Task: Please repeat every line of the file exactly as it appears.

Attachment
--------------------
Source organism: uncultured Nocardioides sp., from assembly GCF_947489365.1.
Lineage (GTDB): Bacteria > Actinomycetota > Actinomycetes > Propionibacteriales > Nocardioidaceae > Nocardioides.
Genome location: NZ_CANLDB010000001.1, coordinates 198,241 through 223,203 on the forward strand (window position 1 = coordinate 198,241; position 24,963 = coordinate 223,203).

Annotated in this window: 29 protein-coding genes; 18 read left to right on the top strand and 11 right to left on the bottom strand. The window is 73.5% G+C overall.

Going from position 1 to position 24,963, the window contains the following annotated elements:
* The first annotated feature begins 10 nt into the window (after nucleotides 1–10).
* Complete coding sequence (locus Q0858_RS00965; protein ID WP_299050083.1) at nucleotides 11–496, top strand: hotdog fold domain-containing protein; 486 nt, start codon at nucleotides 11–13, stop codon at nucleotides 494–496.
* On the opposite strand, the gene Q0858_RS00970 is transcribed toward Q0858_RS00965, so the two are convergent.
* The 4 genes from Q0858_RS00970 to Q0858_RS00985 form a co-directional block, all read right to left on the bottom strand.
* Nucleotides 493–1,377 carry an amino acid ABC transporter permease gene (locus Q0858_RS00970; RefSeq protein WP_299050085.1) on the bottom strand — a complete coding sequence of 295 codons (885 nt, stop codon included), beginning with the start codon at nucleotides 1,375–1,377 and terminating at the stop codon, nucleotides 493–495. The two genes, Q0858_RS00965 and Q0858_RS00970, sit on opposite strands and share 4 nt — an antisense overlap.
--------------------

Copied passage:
Source organism: uncultured Nocardioides sp., from assembly GCF_947489365.1.
Lineage (GTDB): Bacteria > Actinomycetota > Actinomycetes > Propionibacteriales > Nocardioidaceae > Nocardioides.
Genome location: NZ_CANLDB010000001.1, coordinates 198,241 through 223,203 on the forward strand (window position 1 = coordinate 198,241; position 24,963 = coordinate 223,203).

Annotated in this window: 29 protein-coding genes; 18 read left to right on the top strand and 11 right to left on the bottom strand. The window is 73.5% G+C overall.

Going from position 1 to position 24,963, the window contains the following annotated elements:
* The first annotated feature begins 10 nt into the window (after nucleotides 1–10).
* Complete coding sequence (locus Q0858_RS00965; protein ID WP_299050083.1) at nucleotides 11–496, top strand: hotdog fold domain-containing protein; 486 nt, start codon at nucleotides 11–13, stop codon at nucleotides 494–496.
* On the opposite strand, the gene Q0858_RS00970 is transcribed toward Q0858_RS00965, so the two are convergent.
* The 4 genes from Q0858_RS00970 to Q0858_RS00985 form a co-directional block, all read right to left on the bottom strand.
* Nucleotides 493–1,377 carry an amino acid ABC transporter permease gene (locus Q0858_RS00970; RefSeq protein WP_299050085.1) on the bottom strand — a complete coding sequence of 295 codons (885 nt, stop codon included), beginning with the start codon at nucleotides 1,375–1,377 and terminating at the stop codon, nucleotides 493–495. The two genes, Q0858_RS00965 and Q0858_RS00970, sit on opposite strands and share 4 nt — an antisense overlap.